“Hayabusa” 2 Lifts Off, Seeking Clues to the Origins of Life

Science Technology

On December 3, the Japan Aerospace Exploration Agency (JAXA) successfully launched the Hayabusa 2 probe on a Japanese H-IIA rocket from the Tanegashima Space Center. Like its predecessor Hayabusa, the probe aims to land on an asteroid, take samples, and bring them back to Earth in search of clues to the origins of life.

An Unprecedented Experiment

Hayabusa 2 is targeting an asteroid with the designation (162173) 1999 JU3, which orbits between Venus and Mars. The nearly spherical asteroid is around 920 meters in diameter, making it larger than the 500-meter peanut-shaped asteroid 25143 Itokawa that the first Hayabusa mission visited. And while Itokawa was an S-type asteroid, made up of only stone and metal, 1999 JU3 is a C-type asteroid, meaning that it is carbon-rich and believed to consist of the same organic matter found in animals and plants as well as hydrated minerals and water, essential to life’s beginnings. It is also thought to be unchanged in composition from the time that the solar system formed over 4 billion years ago.

The probe is scheduled to reach 1999 JU3 around mid-2018. It will remain there for approximately 18 months, collecting dust and rock samples and conducting research. Then, around the end of 2019, it will begin its journey back from the asteroid, traveling the 5.2 billion kilometers to Earth to complete its six-year mission and return with samples around the end of 2020.

The original Hayabusa mission was launched in May 2003 and finally returned safely in June 2010, but was plagued by problems along the way, as its planned four-year voyage extended to seven years and the probe ended up traveling 6 billion kilometers instead of 3.5 billion. Although it successfully landed on Itokawa, equipment failure and other issues meant it was unable to collect the hoped-for amount of sample material.

This time around, Hayabusa 2 will be testing new technologies. Using a device called a “small carry-on impactor” it will create an artificial crater several meters wide on the surface of the asteroid, making it possible to collect exposed below-surface material that has not been subject to the heat of the sun or space erosion. This is an unprecedented experiment.

A Distillation of Japanese Technologies

More than 100 Japanese companies, from manufacturing giants to small local factories with just a few dozen employees, have been involved in the Hayabusa 2 project. The 600-kilogram probe represents a distillation of Japan’s space exploration technologies.

Interest centers particularly on the small carry-on impactor, which is integral to the success of the mission. It weighs around 10 kilograms and consists of a copper liner welded to a stainless steel cone packed with explosives. When the explosives are detonated the copper liner is discharged at a speed of 2 kilometers per second, melting and transforming into the shape of a softball before hitting the surface of the asteroid and forming a crater.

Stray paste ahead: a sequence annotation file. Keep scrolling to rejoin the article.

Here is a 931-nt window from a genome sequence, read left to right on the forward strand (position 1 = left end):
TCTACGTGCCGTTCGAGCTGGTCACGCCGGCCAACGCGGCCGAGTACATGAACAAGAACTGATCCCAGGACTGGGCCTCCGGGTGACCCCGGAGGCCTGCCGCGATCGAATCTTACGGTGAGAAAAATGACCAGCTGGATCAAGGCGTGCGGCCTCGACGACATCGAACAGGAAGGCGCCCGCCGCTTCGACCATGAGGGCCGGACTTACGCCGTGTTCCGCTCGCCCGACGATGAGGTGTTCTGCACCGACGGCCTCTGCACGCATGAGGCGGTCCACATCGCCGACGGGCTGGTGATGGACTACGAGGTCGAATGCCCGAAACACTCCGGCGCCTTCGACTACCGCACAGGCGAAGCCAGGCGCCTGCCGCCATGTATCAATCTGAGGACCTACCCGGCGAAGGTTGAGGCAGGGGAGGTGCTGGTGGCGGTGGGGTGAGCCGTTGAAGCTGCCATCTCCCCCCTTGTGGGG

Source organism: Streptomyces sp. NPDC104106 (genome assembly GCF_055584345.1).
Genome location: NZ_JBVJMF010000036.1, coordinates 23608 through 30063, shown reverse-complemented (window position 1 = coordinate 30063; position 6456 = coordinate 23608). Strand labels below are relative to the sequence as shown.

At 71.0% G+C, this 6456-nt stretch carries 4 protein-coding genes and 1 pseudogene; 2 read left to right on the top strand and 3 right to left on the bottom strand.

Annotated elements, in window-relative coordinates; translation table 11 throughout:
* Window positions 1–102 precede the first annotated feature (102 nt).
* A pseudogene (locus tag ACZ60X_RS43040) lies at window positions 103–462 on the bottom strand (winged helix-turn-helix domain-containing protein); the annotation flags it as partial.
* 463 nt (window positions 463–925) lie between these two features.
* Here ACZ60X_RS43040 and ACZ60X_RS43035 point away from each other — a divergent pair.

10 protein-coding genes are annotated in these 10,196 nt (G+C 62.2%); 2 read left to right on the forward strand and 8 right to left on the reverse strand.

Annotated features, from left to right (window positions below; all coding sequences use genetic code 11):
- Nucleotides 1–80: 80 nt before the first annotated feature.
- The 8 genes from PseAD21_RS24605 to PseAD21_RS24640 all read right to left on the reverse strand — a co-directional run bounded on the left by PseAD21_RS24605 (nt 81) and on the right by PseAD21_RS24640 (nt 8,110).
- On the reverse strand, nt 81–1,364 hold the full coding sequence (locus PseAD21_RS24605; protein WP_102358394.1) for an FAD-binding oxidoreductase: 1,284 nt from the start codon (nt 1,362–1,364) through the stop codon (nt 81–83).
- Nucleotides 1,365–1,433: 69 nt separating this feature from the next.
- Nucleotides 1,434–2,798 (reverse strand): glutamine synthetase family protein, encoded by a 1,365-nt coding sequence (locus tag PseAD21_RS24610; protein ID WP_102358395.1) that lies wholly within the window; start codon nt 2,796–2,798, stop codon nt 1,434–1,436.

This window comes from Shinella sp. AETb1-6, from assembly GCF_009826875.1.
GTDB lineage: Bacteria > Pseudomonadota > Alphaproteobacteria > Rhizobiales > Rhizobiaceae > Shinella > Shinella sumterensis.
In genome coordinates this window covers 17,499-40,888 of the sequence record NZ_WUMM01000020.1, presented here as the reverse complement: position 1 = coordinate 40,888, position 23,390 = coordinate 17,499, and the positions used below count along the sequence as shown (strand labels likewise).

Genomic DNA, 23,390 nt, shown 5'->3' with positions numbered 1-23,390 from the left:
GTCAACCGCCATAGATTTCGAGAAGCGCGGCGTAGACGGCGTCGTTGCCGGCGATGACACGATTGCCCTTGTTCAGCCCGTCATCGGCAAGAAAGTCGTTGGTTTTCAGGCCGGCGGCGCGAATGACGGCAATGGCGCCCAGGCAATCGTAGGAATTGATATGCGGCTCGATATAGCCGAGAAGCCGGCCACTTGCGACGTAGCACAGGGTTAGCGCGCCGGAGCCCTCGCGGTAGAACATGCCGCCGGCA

The cone and copper liner were produced by Tamatech, an 83-employee precision machining company based in Kagamiishi, Fukushima Prefecture. After much trial and error, it successfully reduced the thickness of the cone material from the previous 3 millimeters to a mere 1 millimeter in order to reduce weight. The explosives were also produced in Fukushima, in the village of Nishigō at the Shirakawa Plant of Nippon Kōki, a Tokyo-based company with 444 employees. In March 2011, the year after JAXA placed the order for the explosive element, the Great East Japan Earthquake forced a one-month delay in production. After the plant reopened and restarted its experiments, Nippon Kōki and Tamatech worked together to bring the impactor to completion in October 2013.

The device for collecting samples is a “sampler horn,” a meter-long tubular device extending from the bottom of the probe. When the end of this device comes into contact with the asteroid, it will fire small projectiles at the surface and collect dust and rock samples thrown up by the impact. The part connecting the springs in this device was produced by workers at Shimohira Seisakusho, an aerospace component manufacturer in Yokohama with just 30 employees.

(Originally written in Japanese by Nagasawa Takaaki of the Nippon.com editorial department and published on December 3, 2014. Banner photo: A successful launch for Hayabusa 2. © Jiji.)

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